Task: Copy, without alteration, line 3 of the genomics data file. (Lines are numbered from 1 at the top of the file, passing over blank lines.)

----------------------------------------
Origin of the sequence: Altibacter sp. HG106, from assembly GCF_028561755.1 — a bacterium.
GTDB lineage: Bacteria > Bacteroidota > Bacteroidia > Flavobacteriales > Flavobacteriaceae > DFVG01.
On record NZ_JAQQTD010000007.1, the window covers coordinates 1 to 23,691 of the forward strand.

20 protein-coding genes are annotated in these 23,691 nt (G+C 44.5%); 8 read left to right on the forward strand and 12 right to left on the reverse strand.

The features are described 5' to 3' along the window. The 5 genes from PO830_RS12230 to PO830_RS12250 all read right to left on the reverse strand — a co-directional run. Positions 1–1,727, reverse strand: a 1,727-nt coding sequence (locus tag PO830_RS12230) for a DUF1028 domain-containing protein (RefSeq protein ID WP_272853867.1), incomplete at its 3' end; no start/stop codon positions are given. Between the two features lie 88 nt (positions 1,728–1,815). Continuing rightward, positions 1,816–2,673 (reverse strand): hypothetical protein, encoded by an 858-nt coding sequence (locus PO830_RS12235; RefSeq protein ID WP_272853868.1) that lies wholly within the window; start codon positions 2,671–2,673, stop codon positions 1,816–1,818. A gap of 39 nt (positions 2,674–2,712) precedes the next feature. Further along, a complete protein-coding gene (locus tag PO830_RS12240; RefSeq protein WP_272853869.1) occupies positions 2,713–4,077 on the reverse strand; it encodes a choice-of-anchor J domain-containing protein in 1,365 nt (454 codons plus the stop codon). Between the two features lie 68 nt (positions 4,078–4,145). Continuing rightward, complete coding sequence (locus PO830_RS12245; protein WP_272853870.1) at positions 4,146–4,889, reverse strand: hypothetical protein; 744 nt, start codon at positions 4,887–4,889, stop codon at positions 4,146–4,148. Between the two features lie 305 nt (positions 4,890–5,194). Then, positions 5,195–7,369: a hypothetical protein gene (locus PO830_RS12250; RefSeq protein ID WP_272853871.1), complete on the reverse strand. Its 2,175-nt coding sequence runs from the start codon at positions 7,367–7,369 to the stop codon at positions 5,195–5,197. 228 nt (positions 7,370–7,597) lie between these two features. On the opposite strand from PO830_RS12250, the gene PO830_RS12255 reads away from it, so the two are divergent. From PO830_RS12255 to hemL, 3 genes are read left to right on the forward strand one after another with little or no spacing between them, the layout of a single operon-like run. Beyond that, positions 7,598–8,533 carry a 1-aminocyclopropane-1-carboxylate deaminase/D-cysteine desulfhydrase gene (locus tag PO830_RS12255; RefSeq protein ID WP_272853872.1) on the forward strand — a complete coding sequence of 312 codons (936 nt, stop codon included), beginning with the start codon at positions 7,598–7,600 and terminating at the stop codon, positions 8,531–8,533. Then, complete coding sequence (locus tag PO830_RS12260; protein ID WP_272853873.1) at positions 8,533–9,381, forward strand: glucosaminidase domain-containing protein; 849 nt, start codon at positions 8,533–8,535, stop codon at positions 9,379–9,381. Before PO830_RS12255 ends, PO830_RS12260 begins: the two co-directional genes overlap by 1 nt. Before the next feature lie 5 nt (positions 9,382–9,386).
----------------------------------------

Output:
On record NZ_JAQQTD010000007.1, the window covers coordinates 1 to 23,691 of the forward strand.